Saturday, August 12, 2006

Embroidery: Old Design New Technique

After a visit in 2005 to Coats Crafts UK Archive by a couple of our committee members a challenge was made to re-work an old design by using new techniques.

This was indeed a challenge to me as I was a new member to the Guild and had yet to explore not only traditional techniques but also the vast array of new materials and techniques that are now available.

I started by scanning the original design into my computer, then I created a basic pattern for my design.

After a lot thought and deliberation I came up with an outline as shown. The foundation of the design is layers of organza over net embellished with traditional freehand stitches, as however you look at it these traditional techniques can never be replaced.

I then did a lot of research and by accident came up with ‘Tyvek’ stitched with ‘Fab Film’, then heated to create the ideal scrunched effect for my centre pieces. The metallic clusters of multi coloured beads provide an ideal base to these to allow the centre pieces to stand away from the fabric to add another dimension. Liking the idea of rag rugging; but being allergic to hessian, I found that the rubber underlay that is now sold to protect tables as well as being a new material this was an ideal substitute. These small pieces using strips of the base organza fabric for the rugging are used to lift the centres like fluffy covered seeds from a seedpod. Finally the work was quilted to produce a raised effect.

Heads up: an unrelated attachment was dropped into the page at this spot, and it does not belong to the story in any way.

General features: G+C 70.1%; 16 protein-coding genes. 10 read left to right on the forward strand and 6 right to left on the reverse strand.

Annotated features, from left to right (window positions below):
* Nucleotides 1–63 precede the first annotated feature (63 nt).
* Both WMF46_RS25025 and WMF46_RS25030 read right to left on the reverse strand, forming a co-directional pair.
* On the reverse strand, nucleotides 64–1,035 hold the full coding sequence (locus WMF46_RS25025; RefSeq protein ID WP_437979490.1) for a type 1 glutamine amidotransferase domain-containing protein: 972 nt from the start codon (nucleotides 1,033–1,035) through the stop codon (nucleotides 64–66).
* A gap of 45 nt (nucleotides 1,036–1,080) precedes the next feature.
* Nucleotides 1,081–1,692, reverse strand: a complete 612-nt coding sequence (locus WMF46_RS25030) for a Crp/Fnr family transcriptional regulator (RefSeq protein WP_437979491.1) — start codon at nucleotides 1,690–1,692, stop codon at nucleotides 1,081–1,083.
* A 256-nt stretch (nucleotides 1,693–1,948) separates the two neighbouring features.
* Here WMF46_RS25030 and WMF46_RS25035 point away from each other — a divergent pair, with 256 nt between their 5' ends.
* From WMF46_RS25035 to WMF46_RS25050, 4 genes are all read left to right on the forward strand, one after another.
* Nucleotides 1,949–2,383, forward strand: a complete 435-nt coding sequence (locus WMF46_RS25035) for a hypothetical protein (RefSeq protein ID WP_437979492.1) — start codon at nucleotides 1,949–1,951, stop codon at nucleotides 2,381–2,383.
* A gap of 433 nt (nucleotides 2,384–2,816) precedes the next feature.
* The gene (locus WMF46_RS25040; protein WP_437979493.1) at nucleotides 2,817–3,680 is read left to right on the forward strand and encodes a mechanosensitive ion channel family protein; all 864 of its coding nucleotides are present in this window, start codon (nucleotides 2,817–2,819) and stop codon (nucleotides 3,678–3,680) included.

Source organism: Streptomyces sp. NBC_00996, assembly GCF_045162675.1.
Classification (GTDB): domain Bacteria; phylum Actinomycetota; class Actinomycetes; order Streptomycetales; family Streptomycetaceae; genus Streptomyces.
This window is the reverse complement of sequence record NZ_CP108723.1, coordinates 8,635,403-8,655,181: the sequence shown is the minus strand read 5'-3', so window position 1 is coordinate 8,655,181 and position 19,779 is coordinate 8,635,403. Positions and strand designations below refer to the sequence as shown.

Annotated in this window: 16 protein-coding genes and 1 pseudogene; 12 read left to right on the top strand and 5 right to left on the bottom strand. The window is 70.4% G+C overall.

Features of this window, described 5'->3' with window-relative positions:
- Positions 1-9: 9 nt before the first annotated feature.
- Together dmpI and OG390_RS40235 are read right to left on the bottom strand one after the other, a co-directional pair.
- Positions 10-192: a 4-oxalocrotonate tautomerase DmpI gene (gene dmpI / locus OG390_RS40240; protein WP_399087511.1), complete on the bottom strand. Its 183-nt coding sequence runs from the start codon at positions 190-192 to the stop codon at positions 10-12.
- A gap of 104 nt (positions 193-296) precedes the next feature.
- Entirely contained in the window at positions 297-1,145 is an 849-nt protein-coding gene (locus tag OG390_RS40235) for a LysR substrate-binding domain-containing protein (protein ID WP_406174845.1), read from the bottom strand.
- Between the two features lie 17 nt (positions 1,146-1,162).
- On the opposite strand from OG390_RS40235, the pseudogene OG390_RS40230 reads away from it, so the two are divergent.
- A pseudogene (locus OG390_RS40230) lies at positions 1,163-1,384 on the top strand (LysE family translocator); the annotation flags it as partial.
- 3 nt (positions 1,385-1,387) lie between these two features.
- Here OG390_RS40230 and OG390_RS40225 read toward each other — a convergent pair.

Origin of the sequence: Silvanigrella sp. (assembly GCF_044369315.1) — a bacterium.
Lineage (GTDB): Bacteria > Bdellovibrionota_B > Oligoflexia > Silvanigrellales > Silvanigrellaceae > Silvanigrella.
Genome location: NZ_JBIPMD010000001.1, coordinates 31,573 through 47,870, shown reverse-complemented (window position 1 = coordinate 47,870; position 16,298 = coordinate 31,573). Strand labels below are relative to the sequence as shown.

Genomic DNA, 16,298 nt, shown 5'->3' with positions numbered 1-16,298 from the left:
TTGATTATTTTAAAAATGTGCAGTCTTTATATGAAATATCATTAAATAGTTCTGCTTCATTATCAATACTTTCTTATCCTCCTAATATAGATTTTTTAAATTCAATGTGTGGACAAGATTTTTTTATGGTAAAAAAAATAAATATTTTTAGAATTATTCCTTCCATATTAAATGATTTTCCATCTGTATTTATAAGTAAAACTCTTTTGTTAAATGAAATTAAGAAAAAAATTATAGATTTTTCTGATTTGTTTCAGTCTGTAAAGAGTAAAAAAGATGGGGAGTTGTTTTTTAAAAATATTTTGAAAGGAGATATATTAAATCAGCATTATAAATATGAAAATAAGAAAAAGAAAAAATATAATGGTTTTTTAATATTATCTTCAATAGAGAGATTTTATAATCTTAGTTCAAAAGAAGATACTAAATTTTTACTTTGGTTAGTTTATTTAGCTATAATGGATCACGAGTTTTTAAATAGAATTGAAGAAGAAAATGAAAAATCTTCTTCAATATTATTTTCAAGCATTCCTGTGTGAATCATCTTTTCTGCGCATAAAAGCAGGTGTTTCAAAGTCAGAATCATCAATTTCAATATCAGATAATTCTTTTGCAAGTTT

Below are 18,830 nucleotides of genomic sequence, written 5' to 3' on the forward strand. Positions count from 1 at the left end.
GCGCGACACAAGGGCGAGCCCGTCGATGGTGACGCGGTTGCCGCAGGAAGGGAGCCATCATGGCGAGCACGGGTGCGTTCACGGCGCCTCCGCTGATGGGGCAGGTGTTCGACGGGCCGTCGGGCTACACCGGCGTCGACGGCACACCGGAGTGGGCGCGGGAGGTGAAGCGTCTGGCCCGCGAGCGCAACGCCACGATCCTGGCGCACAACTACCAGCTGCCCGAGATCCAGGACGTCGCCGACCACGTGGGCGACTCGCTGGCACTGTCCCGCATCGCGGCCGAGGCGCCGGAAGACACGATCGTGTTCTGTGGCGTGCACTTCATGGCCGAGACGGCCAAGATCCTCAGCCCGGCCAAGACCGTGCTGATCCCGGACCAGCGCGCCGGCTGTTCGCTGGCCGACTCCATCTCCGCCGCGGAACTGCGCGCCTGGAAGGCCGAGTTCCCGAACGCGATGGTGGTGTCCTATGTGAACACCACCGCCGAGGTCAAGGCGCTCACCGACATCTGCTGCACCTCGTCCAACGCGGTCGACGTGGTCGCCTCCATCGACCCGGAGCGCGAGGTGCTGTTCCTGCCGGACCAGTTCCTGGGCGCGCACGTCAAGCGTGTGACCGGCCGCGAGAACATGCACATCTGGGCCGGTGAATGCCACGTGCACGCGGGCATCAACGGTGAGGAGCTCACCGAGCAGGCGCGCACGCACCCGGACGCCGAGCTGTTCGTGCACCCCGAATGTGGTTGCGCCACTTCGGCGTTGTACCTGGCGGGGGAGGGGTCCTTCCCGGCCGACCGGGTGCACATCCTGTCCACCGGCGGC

At times I almost gave up but with the encouragement of fellow members I persevered and produced the final piece in time for the City of York Branch ‘Visible Threads’ Exhibition in June 2006. The piece was also exhibited in the recent Pocklington Art Exhibition.

So here I am, even though I feel the piece is naive I have now gained invaluable experience and feel more confident going onwards and hopefully upwards in my work.

(Category: embroidery)

1 comment:

MargaretR said...

This piece of work is absolutely brilliant Mary. I love the way it was developed in the computer from an old design.